A law lecturer at the University of Hong Kong on Thursday resigned from its governing body in protest after the university management cut off ties with the student union and banned former committee members from campus.
The university said it was taking back facilities previously used by the union and cutting off ties with it over a motion commemorating a man who stabbed a police officer outside Sogo department store before killing himself.
The motion was later retracted and the committee members apologized and resigned, but all those who attended a July 7 committee meeting that made the statement have since been barred from the university.
Law lecturer Eric Cheung said on Thursday he had resigned from HKU's governing council, dismissing the university's claim that the statement had posed "legal risks."
"I really don't think there were any legal risks," he said. "So the students did something, which may or may not constitute a crime, but at any rate they haven't been charged with anything yet."
"In the past, if students were involved in a criminal case, then that was their business."
"Why are they stripping away their right to be students?" Cheung told local media.
The council said on Wednesday that students who attended the July 7 meeting would be barred from its premises, services, and facilities.
On July 1, 50-year-old Leung Kin-fai stabbed himself to death after knifing a policeman outside the Sogo department store.
Officials have warned that anyone visibly mourning or sympathizing with his death could be breaking the national security law, and are treating the incident as a terrorist attack.
The union passed a motion on July 7 saying it "appreciated [Leung's] sacrifice."
'A political lens'
Social activist Mak Hoi-wah said the ban on the students was a little extreme.
"A lot of incidents seem to be being dealt with very harshly nowadays, and seen through a purely political lens," Mak said. "But an educational institution shouldn't be attacking its own students, who are young."
"It's unfair that this incident was politicized and escalated to such a high level," he said.
Former student union leader Cheung Yiu-fai said there should be a rigorous process to be gone through under HKU's charter before a student can be expelled.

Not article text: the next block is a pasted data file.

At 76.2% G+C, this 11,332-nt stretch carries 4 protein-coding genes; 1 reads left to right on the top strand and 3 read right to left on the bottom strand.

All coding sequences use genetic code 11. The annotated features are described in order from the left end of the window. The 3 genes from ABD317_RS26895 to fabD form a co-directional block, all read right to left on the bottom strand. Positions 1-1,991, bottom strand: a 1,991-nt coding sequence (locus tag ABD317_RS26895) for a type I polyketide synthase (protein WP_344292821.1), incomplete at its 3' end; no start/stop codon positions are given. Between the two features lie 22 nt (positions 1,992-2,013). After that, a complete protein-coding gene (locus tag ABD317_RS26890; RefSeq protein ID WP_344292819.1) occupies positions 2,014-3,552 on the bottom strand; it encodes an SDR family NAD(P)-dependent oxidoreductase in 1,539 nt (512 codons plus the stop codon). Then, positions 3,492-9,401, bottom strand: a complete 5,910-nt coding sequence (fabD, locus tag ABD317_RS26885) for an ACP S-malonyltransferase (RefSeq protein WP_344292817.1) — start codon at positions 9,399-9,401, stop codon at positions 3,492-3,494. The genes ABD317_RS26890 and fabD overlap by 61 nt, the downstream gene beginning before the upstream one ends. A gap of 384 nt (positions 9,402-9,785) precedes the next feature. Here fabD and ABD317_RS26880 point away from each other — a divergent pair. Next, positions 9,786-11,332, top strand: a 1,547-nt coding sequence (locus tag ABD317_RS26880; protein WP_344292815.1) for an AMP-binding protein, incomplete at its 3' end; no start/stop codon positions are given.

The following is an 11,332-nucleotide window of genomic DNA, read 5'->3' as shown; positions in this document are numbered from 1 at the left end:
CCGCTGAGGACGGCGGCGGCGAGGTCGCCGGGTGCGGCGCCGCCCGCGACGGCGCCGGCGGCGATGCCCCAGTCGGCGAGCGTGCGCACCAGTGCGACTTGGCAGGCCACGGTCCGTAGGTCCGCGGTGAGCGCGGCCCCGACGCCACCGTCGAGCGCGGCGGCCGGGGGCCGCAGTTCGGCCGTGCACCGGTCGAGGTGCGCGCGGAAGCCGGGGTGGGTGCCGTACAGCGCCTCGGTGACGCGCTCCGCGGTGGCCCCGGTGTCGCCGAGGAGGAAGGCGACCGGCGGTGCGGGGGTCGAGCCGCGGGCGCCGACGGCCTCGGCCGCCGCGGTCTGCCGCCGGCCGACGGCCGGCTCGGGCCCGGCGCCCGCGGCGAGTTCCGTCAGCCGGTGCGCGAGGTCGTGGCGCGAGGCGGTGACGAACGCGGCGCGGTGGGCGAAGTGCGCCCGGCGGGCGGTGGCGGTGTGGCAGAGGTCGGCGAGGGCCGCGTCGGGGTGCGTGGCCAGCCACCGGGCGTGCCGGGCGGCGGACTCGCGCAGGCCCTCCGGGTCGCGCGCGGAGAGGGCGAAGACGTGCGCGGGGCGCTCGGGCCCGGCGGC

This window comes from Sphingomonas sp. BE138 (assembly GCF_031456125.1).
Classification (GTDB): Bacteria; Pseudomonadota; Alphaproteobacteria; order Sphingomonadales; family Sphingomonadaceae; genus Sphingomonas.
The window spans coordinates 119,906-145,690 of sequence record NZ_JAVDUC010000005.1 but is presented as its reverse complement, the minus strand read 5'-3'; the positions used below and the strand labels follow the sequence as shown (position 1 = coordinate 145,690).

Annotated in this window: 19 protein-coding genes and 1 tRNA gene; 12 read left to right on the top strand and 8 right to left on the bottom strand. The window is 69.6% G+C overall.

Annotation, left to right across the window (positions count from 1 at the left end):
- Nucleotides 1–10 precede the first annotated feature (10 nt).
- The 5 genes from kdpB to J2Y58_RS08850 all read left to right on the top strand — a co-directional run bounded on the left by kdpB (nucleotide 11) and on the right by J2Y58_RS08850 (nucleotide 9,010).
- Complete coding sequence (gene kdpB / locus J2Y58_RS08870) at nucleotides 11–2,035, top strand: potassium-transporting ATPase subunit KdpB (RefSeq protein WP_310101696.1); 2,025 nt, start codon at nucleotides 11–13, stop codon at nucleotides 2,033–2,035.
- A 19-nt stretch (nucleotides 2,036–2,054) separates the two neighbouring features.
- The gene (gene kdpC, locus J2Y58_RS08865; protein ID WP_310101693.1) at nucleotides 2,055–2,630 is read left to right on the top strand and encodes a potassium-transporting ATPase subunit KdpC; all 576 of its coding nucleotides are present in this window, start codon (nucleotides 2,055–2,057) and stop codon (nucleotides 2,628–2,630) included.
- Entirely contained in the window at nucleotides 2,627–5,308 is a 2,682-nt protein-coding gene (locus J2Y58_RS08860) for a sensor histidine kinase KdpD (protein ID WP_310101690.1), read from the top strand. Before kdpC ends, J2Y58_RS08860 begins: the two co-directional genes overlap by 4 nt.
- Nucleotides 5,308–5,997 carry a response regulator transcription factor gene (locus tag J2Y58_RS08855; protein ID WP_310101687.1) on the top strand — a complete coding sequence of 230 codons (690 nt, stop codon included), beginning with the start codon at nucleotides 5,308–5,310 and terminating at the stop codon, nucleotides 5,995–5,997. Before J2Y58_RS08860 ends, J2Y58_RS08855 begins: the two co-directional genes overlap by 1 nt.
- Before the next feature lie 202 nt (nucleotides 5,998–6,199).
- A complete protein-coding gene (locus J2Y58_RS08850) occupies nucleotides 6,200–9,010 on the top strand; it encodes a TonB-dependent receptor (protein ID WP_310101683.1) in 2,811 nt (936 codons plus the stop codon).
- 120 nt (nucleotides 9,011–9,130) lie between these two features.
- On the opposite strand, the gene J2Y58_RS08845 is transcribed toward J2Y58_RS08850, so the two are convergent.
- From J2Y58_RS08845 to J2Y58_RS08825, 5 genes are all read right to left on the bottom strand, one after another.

"The university has given these students no right to a defense, and have just issued this hasty decree," Cheung said. "There has been no respect whatsoever for the rights of these students."
The ban on former union members came after Hong Kong leader Carrie Lam called for action against the union, after which national security police raided the union office on July 16.
Corruption charges not pursued
Prosecutors have said they won't pursue corruption charges against Cantopop singer Anthony Wong and former pro-democracy lawmaker Au Nok-hin in connection with a 2018 election rally, after supporters posted evidence that pro-China politicians had also offered performances for supporters at election events.
Wong, 59, performed two songs during Au's campaign for a Legislative Council (LegCo) by-election that Au later won.
The Independent Commission Against Corruption (ICAC) had earlier claimed that "providing others with refreshments and entertainment at an election" was corrupt conduct and constituted a serious offense.
Prosecutors said they would offer no evidence in support of the charge.
Au is already in jail on a protest-related public order charge, and is awaiting trial for "subversion" under a draconian national security law imposed on Hong Kong by the ruling Chinese Communist Party (CCP) from July 1, 2020 after he took part in a democratic primary in the summer of 2020.
Wong performed a song about remaining true to oneself on his release to journalists outside the court. He has been bound over for 18 months, meaning that he is expected to show exemplary behavior during that time. Au was also bound over, but remains in jail.
Hong Kong's High Court has meanwhile granted bail to activist and barrister Chow Hang-tung, of the Hong Kong Alliance in Support of Patriotic Democratic Movements in China that organized the now-banned candlelight vigil for the victims of the 1989 Tiananmen massacre.
Chow, who has pleaded not guilty to charges of inciting others to illegal assembly, must report regularly to a police station and is unable to leave Hong Kong. She will face trial on Oct. 5.
Tiananmen vigils banned
The CCP has long banned any kind of public commemoration of the 1989 protest movement and the massacre by the People's Liberation Army (PLA) that ended it on the night of June 3-4.
Now, it appears the ban will be effectively extended to Hong Kong.
The Alliance announced on Wednesday that its June 4, 1989 museum had gone completely digital, and was now available online, curated by Germany-based journalist and writer Chang Ping, after the Alliance fired all of its Hong Kong-based staff for their own protection on July 10.
"I hope to use this project to tell people all about the survivors of the June 4, 1989 massacre ... which has set the pattern for the China we see today," Chang told RFA. "It's not just about history, but about the state of the world today."
The move comes after commentators denounced the Alliance's real-world memorial exhibit in pro-China media as being in breach of the national security law.
A Hong Kong resident surnamed Ho said the CCP is trying to rewrite history.
"History happened, but some people want to revise that history," he said. "It may even be illegal to talk about June 4, 1989 now, and they are no longer approving applications for the vigil."
Translated and edited by Luisetta Mudie.
This content originally appeared on Radio Free Asia and was authored by By Gigi Lee, Emily Chan, Wanessa Law, Cheng Yut Yiu.